My Nana was diagnosed with dementia several years ago, but her decline began a couple of years before the actual diagnosis. My papaw died in my junior year of high school, and my family began visiting my Nana every Sunday shortly after his death. Not long after the weekly visits started, we started to see the first signs of decline. To be honest, I don’t know that I noticed it at the time. Of course, I would like to think I was observant and caring enough to see, but I am not sure. Time passed, and she began repeating the same story over and over and over while we visited. It became a joke between my dad, my brother, and me. It wasn’t a malicious joke, more of a commentary on the inevitability of hearing the same thing we listened to the week and month before. Something happened, though, over the next couple of years, something that was accompanied by shame*.
The joke became more like frustration. The frustration became a barrier. It was like I was using it to distance myself from Nana. Instead of embracing her and letting her tell the same story, I made her into a caricature. Instead of this person being my Nana, who happened to be behaving this way, her entire identity became this one behavior. I didn’t process the fact that I was losing Nana. I just gave up on her. I didn’t cherish that time. The following realization is unpleasant for me to write even now, but at the time, I thought, “If I am just going to hear the same story, what is the point?” "The point is she is still a human being, she is still your Nana, and she still deserves to be respected and loved," is what I want to tell my 18-23-year-old self, but it is too late. I lost that time. Now Nana is in a memory unit at a local nursing home, possibly going home on hospice soon. She doesn’t know me, my wife, or my daughter. She can barely talk much less tell a story. I now yearn for that lost time. I want to sit there for three hours while she goes on and on. And I can’t remember one of the stories she told. I was so tuned out; I can’t even make this story personal by telling you specifics.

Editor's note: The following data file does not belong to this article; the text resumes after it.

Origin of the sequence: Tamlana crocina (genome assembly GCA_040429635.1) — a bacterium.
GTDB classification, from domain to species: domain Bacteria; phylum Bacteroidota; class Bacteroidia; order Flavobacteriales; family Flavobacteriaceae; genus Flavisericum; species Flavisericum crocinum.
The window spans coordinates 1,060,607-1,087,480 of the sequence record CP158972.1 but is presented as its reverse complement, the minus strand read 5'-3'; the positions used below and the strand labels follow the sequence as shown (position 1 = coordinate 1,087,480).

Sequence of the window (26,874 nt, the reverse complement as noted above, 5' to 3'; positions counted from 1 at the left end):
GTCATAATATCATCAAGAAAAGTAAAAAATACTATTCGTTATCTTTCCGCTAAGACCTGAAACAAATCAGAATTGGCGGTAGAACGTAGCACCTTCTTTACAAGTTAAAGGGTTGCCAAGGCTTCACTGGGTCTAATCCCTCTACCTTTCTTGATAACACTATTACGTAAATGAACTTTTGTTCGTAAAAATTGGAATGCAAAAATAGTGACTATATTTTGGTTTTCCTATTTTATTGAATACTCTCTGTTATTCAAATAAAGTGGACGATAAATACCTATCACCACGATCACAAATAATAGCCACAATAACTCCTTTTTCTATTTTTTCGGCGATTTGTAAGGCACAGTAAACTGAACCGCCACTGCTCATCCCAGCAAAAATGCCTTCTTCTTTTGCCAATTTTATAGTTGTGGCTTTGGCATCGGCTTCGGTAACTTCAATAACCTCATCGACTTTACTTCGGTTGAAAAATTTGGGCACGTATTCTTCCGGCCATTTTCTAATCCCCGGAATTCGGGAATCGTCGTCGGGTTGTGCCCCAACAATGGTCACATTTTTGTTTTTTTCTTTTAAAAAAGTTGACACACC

The message has been repeated in song, poem, story, and sermon for thousands of years; be present even when there is suffering. Be present, ESPECIALLY when there is suffering. Because regardless of the situation we find ourselves in, it is the only time we have. We don’t get to go back in time and redo the moments of sadness and turn them into happiness. When we check-out, ignore or avoid, we give up that moment. It isn’t on lay-away to be picked up later, and it isn’t an investment that will pay off in the future. It is simply forfeited, and it is heartbreaking. Heartache and joy, peace and fear, and life and death are two sides of the same coin. Our knowledge of one is directly related, if not dependent, on the existence of the other. Failure is not in experiencing difficulty or suffering. Failure is not being present.
*I don’t view this with a continual shame. I don’t consider any of my shortcomings or failures with longterm shame and regret. I believe I am forgiven and released from those chains. However, I VERY MUCH recognize when I fall short. I then try to meditate on why I failed, look at how to improve, and take that lesson (not the feelings of failure) into the future. This behavior helps me not get bogged down in the all-consuming thoughts and feelings and pushes me to make actual changes. I recommend this practice for anyone that struggles with guilt or shame. I lost several years of happiness and life (yes, I know I am only 27) because I hated myself for failing. And the reality is, the only real failure during that time was getting stuck in those feelings and thoughts.